Do you want to know more about mediation?
Most people are not familiar with the mediation process, and its differences from going to court. It is important to remember that mediation preserves your interests and allows you to achieve a negotiated solution.
If you are invited to go to a mediation to solve a dispute in which you are a party, you may find that you have no choice but to participate in mediation to deal with the problem. As a result, it is to your advantage to fully understand the mediation process to enhance your opportunity to have the mediation end in a more favorable outcome for you.
The mediation process begins with the assumption that both parties are willing to discuss the issues and that they are willing to compromise to some extent. The parties recognize that they were not able to resolve the disputed items themselves due to contrasting positions and that a trained neutral mediator will be able to help the parties reach a settlement.
By exploring the strengths and weaknesses of each party’s position, the mediator provides a secure process, helps to defuse parties’ emotions and guide them towards objectively looking at all of the consequences of the various options that are available in the decision making process.
The parties both look at the mediator as a neutral intervenor. At his request, they provide personal and confidential information in private discussions that are commonly known as caucuses. At appropriate times during the mediation process, the parties may authorize the mediator to transmit settlement offers to the other party with the ultimate goal of reaching a final agreement on the disputed items.
The mediator’s role is not to decide who is right or who is wrong, but to facilitate discussions between the parties to help them reach a settlement that is fair and equitable to both parties. The final settlement agreement is a legal document and can be enforced in a court of law.
In most mediation both parties are involved in the selection of the mediator, unless there is a Board-designated provider of services.
Attorneys may be involved in the mediation process but it is not required. Many people feel that they are not good presenters of their own position and feel that an attorney will help strengthen their presentation.
In mediation, both sides will initially try to sway the mediator towards his/her position, only to learn that the real negotiation is going between parties. The mediator is a neutral person and will not be making any decisions.
Unlike in an arbitration or civil litigation, parties have the opportunity to speak by themselves and to personally express opinions and personal feelings.
It is better to have a positive attitude when selecting mediation. Most people feel that they have such a clear view of the problem that they should prevail, so mediation is either unnecessary or useless.
Both sides might be wrong because a good mediator should be able to change those fixed attitudes by guiding the mediation process towards an amicable settlement. Remember, mediation has over a 90% success ratio in settling disputes prior to the case going to trial.
THE ADVANTAGES OF MEDIATION
There are many advantages to mediation over other forms of alternative dispute resolution (ADR) or civil litigation. Below are some of the major advantages that mediation offers as an alternative dispute resolution option. The mediators’ and arbitrators’ main responsibility is to be fair and equitable to all parties.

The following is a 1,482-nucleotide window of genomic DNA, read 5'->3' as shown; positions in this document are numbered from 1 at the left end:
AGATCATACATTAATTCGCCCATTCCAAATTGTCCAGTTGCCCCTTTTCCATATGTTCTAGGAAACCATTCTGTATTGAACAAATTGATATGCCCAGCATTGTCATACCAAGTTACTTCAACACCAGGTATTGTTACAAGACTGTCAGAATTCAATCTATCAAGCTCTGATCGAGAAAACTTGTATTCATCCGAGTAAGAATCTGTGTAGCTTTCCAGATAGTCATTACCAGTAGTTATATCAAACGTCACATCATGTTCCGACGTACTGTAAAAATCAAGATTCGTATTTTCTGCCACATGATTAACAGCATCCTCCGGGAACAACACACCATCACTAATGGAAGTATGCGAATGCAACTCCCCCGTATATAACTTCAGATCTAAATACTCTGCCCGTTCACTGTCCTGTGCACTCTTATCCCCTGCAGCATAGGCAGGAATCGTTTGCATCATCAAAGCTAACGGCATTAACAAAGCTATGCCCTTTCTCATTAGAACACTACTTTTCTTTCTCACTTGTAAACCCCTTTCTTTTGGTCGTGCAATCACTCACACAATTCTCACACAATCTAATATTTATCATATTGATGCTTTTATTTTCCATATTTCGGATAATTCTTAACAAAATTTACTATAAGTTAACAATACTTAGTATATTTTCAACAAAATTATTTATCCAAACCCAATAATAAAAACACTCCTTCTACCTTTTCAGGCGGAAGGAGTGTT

- Mediation is much less costly than civil litigation for many reasons;
- Most mediators who specialize in condo mediation charge by the hour and the mediation usually is completed in one or two days.
- Attorneys are not necessary but may participate at the request of a disputant.
- There should be no court filing fees and related expenses.
- Mediation is a much faster process than civil litigation.
- Disputants are full participants and can express their own opinions and concerns, where in civil litigation and in most arbitration, the disputants’ attorneys are the only ones who represent the disputant unless the disputant “takes the stand” and is subject to cross-examination by the opposing attorney.
- Mediation allows the opportunity for disputants to work together and reach a settlement and continue to work together to get to a consensual solution they can live with. In civil litigation, most often there is a verdict or decision by a judge or jury and the disputants accept as per the court rendered award and the contractor/homeowner relationship comes to an unfriendly end.
- Mediation is so informal that if the condo association bylaws do not include an alternative dispute resolution option, mediation may be scheduled by mutual agreement of both parties.
- In mediation, both parties may have the opportunity to select the mediator. In civil litigation, you have no options in the choice of your judge and limited involvement in the selection of the jury.
- Mediation is a private process and not subject to public knowledge and possible media attention as can be the case with civil litigation.
- If no settlement is reached, the case can be scheduled for hearing before the court.
FIVE QUESTIONS TO ASK WHEN SELECTING A MEDIATOR:
||What are your qualifications and experience as a mediator?|
||What is your familiarity with Florida condo regulations?|
||How many condo disputes have you mediated successfully?|
||How much will it cost to mediate my complaint?|
||How long will mediation take? (Compute time for individual sessions and for the entire process.)|
WHAT ARE THE COSTS?
It depends of the kind of dispute involved. Usually mediators charge a reasonable amount per party, plus other charges if necessary.
To find a local mediator with a condo specialization call: